Ride Home 7/11: Veal Cutlass

The cyclist's guide to fish oil. The cyclist's guide to Machu Picchu. The cyclist's guide to films in which Guy Pearce appears (to be read while bicycling). The cyclist's guide to cyclist's guides to other things is the first three sentences of this post. Cycling guides are great. 

If it's not yet abundantly clear that I'm not working from much on this post, then you've probably done yourself the favor of skimming the opening paragraph and hopefully this one too. It wasn't a bad night for riding and I saw, I think, the same women riding down Massachusetts that I had seen the night previously and this time I passed her before the intersection with Wisconsin and I didn't see her again because maybe she had a magic ring that turns her invisible or maybe because I outpaced her on her CaBi. There are only a few familiar faces in the afternoon commute up by these parts and that group includes at least one gentlemen in a US Postal Service team jersey circa 1999. He rides a mountain bike and I'm not sure I've ever seen him smile. 

I rode in work clothes because I was on my way to attend the DC Bicycle Advisor Committee meeting and I didn't want to appear in my typical biking attire (beekeeper suit, feather boa), but rather pretend to be a marginally professional, employed person concerned with civic engagement and whatnot. My attire didn't hamper my trip, but it didn't add much to it as well. It was just cool enough to not leave me a ruddy mess. 

At Massachusetts and Florida, I saw a woman riding her bike while wearing a conical Asian hat. I don't think it was a Yakkay helmet. I cannot speak the relative safety merits of the conical Asian hat. I just know that mandatory conical Asian hat laws discourage bicycling, though they might encourage productive agricultural labor, so it's probably a wash as far as overall cardiovascular health is concerned. 

Oh, 21st Street, NW. I want to like you so much. I want to believe that you could be a good route for me to get from roughly Dupont Circle to Pennsylvania Avenue and I do believe that and that's why I took you. (I'm still addressing the street. Address the ball, and whatnot) In theory, were this street not clogged with cars and buses or were it just a little bit wider, it would be a great route. But getting past New Hampshire and then M and then L and finally K is pretty much a nightmare. I alternated my riding "style" between deferent and slow and self-centered and slow and was able to pick my way mostly through the stopped cars, the slowed cars and the rushing to the next light to stop again cars. Near Pennsylvania, I rode on the sidewalk for 30 feet because there was a big box truck blocking the left lane. I am a criminal.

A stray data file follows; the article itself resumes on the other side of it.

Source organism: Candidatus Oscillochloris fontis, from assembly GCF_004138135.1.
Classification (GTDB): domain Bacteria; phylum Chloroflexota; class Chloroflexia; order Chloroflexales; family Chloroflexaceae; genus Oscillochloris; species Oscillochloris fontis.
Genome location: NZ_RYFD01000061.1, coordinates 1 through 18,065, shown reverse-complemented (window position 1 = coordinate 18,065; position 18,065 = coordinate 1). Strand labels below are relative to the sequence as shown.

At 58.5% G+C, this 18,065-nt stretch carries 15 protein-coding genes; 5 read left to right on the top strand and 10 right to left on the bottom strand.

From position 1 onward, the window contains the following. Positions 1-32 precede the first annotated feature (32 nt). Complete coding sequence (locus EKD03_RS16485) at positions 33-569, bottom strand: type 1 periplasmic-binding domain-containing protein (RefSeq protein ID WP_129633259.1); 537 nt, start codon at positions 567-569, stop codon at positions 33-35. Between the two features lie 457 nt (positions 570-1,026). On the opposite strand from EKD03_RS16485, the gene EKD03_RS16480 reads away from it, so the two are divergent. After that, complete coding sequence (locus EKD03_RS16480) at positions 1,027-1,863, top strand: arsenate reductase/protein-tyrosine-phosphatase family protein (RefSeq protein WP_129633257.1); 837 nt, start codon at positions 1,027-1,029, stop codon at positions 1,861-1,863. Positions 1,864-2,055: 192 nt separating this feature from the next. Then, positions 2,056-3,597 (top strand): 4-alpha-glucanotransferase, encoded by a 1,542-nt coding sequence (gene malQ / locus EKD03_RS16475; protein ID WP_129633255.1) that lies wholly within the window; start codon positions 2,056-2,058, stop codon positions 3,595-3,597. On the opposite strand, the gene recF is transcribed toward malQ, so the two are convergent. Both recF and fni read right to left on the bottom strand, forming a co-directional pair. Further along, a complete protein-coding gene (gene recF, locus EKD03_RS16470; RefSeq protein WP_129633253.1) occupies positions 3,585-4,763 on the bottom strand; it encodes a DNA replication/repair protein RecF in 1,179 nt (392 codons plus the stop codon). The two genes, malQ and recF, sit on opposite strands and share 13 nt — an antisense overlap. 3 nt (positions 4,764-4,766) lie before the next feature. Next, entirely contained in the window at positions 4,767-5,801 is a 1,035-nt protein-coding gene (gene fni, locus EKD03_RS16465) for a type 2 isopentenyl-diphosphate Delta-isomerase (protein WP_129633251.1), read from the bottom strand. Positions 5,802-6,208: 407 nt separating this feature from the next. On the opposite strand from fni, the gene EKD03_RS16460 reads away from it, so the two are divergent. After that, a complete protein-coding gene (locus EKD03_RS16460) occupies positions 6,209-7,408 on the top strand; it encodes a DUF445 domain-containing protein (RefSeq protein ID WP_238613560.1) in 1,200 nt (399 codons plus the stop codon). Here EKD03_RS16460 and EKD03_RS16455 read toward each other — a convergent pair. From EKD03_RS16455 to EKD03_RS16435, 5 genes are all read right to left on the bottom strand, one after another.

Along Pennsylvania, I passed a guy on a Brompton. I said "I like your Brompton." I'm still waiting for my Bromtpon. It will arrive soonish maybe. Then I'll post a lot of pictures and never shut up about it and you'll have to start reading a totally different bike commuter blog because this one will become all Brompton, all the time and it will plummet from 37th best to 67th best and it won't even make the NCAA tournament of local bike commuting blogs and we'll have to rebuild our whole program and maybe even hire a guy like Bruce Pearl, who, while ethically dubious, might be able to get our program this blog back to nearish the top. Guy didn't say anything when I complimented his bike. Maybe he didn't hear me. 

Speaking of Bromptons, it's entirely possible that I saw Director of Planning Harriet Tregoning on her Bromtpon riding up 15th. Or maybe it was someone else. 

A train of bicyclists in the cycle track along Pennsylvania. A mix of sporty types and normal people clothes types. Riding in the other direction was a waiter I sometimes see. He works at Fogo de Chao and his work uniform is neither normal people clothes nor sporty, unless there's some kind of meat-serving sport in Brasil that I don't know about. That would be an excellent sport. Might I suggest we name it Food-bol? 

I turned left at 3rd and rode through a tunnel and next to the highway entrance and past the US Tax Court. Here's a picture of the US Tax Court. You might remember it from your eighth grade school trip to DC. That was the last time your middle school ever booked Patriotic Pete's Tea Party Tours of Federal Oppression & Ammo Tour Company.
Sort of looks like a deChirico

After the meeting adjourned, I rode E past Union Station. On the other side of the trainery (not a real word), a man stood next to his bike on the side of the road, staring at his rear tire, which was out of air. The man was wearing gloves and a blue "tech" shirt, but lacked an air pump. I was unable to fight off the bout of good Samaritanism that befell me, so I stopped and offered to help. I learned that these were "brand new tires and a new tube and just installed." I suggested that he try inflating his tire. He did. The air took and there didn't appear to be a leak. Just another phantom flat, I guess. He said that he didn't have much farther to ride. I set off in front of him, battled a tour bus for space when turning around Stanton Circle, circled Lincoln Park and then it with home, where I ate a sandwich for dinner, which was lovingly prepared by the Official Wife. 

No comments:

Post a Comment